Press release

Bonn Declaration marks important step for freedom of scientific research

Meeting of the Research Ministers of the European Union in Bonn: Humboldt Foundation and its partners in the Alliance of Science Organisations in Germany welcome the "Bonn Declaration on Freedom of Scientific Research".

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Federal Minister of Education and Research Anja Karliczeck (second from the right) at the meeting of the research ministers on the European Research Area
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Bonn Declaration (PDF, 801 KB)

The Alliance of Science Organisations in Germany welcomes the “Bonn Declaration on Freedom of Scientific Research” adopted today as a noteworthy and important step taken by the Ministerial Conference on the European Research Area. The Research Ministers of the European Union met in Bonn on the occasion of the German EU Council Presidency.  
“In adopting this declaration, policymakers are fortifying and supporting the efforts of scientific organisations in the area of international academic freedom,” said Prof Dr Peter-André Alt, President of the German Rectors’ Conference (HRK), which is currently heading the Alliance. “We need this kind of clear political message about the freedom of scientific research as a fundamental value of the European Union and as a principle of international research cooperation. Mobility and free exchange of ideas create the foundations for prosperous academia.”
The agreement regarding the establishment of a monitoring system on academic freedom is extremely important as a concrete commitment: “We will take those who are responsible at their word and, if necessary, insist on consequences. Academic freedom, our greatest asset, should not be restricted for political reasons.”
The signatories to the Bonn Declaration undertake to protect the critical discourse and condemn violations of freedom of scientific research. This entails the protection of researchers by government institutions and safeguarding against government intervention in the freedom of research. HRK President Alt: “In keeping with this objective, the declaration must be followed up with action by policymakers. Defending academic freedom also involves countering factual distortion motivated by populism. Academia sees communicating academic procedures and results clearly and as comprehensibly as possible and entering into discussions about such as its responsibility. It regards this as an important contribution to anchoring awareness of the importance of independent research in society.”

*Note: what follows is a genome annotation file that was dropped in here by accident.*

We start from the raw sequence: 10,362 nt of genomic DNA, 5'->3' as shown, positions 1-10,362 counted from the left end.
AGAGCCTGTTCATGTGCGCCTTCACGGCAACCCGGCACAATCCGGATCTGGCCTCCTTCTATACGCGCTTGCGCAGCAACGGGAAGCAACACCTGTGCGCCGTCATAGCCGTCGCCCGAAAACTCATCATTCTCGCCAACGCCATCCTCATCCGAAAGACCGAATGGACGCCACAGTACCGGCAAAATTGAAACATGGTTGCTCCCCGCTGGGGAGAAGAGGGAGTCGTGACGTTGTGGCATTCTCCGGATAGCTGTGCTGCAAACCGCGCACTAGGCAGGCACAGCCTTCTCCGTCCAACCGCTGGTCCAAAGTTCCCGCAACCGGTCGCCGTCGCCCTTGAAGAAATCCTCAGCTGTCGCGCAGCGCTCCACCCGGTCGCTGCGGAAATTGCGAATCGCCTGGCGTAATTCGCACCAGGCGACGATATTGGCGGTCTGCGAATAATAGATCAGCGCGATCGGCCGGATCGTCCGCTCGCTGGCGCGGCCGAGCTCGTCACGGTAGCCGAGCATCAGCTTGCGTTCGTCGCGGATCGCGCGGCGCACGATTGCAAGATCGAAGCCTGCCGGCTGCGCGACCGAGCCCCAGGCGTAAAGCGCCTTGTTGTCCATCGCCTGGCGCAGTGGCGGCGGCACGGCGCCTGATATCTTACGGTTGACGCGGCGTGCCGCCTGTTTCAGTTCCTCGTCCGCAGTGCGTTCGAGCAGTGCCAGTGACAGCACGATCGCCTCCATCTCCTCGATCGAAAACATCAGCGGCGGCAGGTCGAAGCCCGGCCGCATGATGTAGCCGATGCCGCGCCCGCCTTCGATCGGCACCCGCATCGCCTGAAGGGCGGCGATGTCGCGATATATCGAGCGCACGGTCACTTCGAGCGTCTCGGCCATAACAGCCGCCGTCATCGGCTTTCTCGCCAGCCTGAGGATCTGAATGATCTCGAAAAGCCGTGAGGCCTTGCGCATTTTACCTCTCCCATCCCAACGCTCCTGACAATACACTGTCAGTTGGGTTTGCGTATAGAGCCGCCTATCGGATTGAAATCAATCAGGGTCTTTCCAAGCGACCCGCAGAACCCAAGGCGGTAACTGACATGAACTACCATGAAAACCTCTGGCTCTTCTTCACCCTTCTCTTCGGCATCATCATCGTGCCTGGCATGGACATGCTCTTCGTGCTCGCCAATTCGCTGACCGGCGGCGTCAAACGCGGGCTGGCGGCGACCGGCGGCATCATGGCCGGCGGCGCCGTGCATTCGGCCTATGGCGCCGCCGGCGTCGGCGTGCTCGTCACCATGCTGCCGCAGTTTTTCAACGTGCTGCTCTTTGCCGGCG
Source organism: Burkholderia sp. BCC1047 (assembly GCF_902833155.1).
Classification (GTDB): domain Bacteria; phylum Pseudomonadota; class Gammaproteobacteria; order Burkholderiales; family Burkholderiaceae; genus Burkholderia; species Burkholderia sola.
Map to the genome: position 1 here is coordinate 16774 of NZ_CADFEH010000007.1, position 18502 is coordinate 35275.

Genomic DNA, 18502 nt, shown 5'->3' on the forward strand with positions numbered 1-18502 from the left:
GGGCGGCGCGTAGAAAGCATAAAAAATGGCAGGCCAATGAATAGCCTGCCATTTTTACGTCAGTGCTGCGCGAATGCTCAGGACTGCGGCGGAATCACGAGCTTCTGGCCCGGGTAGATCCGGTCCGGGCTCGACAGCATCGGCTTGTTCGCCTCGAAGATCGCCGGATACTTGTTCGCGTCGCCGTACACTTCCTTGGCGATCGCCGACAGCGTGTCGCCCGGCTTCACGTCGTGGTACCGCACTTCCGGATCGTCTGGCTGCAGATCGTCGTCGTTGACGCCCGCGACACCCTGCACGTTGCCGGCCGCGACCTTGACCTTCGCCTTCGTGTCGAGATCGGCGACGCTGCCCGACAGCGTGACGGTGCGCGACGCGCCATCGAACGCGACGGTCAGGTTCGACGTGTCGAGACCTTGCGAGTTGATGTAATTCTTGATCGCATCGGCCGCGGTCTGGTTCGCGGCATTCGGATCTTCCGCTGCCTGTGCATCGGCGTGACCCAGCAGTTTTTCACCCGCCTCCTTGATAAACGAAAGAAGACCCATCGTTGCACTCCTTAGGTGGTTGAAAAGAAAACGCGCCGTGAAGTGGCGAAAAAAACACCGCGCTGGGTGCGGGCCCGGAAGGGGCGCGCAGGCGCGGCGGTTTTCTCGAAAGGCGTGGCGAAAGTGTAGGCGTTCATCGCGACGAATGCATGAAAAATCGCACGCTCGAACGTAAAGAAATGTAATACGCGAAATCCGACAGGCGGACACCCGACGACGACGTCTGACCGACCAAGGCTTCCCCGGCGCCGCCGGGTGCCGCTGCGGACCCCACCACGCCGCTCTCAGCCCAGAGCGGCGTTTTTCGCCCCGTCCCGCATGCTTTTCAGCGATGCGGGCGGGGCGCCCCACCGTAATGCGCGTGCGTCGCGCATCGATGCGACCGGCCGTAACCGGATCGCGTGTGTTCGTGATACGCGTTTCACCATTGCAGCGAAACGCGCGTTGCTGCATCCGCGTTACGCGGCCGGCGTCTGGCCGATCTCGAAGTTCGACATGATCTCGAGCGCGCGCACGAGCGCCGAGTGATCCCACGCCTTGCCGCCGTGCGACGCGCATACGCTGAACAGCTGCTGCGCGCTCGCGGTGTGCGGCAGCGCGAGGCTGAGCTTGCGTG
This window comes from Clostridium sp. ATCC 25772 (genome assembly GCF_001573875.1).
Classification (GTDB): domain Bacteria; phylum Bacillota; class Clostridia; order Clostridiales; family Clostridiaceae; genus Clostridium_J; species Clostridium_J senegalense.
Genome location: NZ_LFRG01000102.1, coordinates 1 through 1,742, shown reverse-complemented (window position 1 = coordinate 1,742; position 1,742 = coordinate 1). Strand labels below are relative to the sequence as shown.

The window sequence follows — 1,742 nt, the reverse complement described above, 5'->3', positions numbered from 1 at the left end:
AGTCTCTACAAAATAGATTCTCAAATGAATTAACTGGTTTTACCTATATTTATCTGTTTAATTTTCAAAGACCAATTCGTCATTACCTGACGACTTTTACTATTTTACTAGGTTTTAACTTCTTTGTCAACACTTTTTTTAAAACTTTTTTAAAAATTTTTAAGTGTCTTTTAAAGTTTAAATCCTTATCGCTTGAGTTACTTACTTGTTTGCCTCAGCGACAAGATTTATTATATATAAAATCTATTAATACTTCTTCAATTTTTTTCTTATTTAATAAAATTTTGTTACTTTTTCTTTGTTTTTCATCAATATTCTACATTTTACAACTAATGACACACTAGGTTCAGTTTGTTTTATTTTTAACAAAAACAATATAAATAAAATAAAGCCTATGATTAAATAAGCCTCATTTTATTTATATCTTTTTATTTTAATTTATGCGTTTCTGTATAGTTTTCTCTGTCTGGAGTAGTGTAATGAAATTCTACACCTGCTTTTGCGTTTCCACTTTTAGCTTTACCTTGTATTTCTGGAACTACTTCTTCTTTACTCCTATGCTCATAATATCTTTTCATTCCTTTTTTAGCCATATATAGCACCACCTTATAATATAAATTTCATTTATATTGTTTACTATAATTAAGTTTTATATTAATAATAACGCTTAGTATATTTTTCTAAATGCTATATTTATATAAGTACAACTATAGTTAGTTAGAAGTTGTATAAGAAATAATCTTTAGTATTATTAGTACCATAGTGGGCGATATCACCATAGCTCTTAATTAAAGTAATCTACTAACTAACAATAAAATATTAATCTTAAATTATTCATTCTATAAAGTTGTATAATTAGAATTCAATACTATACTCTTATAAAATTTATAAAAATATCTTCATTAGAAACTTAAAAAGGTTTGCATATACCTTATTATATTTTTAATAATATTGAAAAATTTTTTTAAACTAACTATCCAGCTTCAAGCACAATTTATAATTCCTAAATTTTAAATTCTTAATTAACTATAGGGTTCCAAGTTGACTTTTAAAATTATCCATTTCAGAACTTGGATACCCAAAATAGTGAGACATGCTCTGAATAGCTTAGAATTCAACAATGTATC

In many states academic freedom is in acute danger, with academics being restricted in their work, persecuted as opponents of the regime or even detained. Germany’s academic community has committed to continue and intensify efforts within its organisations to provide protection and prospects for endangered academics from abroad and to actively participate in programmes and networks such as Academy in Exile or Scholars at Risk. The Alliance of Science Organisations in Germany approved 10 theses on academic freedom (available only in German) as a voluntary commitment to mark the 70th anniversary of the German Basic Law.

The Alliance of Science Organisations in Germany is a union of the most important science and research organisations in Germany. It regularly issues statements regarding important science policy issues. The German Rectors’ Conference is a member of the Alliance and is chair of the organisation for 2020. The Alliance’s other members are the Alexander von Humboldt Foundation, the German Academic Exchange Service, the Deutsche Forschungsgemeinschaft (DFG), the Fraunhofer-Gesellschaft, the Helmholtz Association, the Leibniz Association, the Max Planck Society, the German National Academy of Sciences Leopoldina, and the German Council of Science and Humanities.

Media contact:
Susanne Schilden
Head of Communication | Press Speaker
German Rectors’ Conference
Tel.: 0228/887-152

(Press release 22/2020)

Every year, the Alexander von Humboldt Foundation enables more than 2,000 researchers from all over the world to spend time conducting research in Germany. The Foundation maintains an interdisciplinary network of well over 30,000 Humboldtians in more than 140 countries around the world – including 61 Nobel Prize winners.

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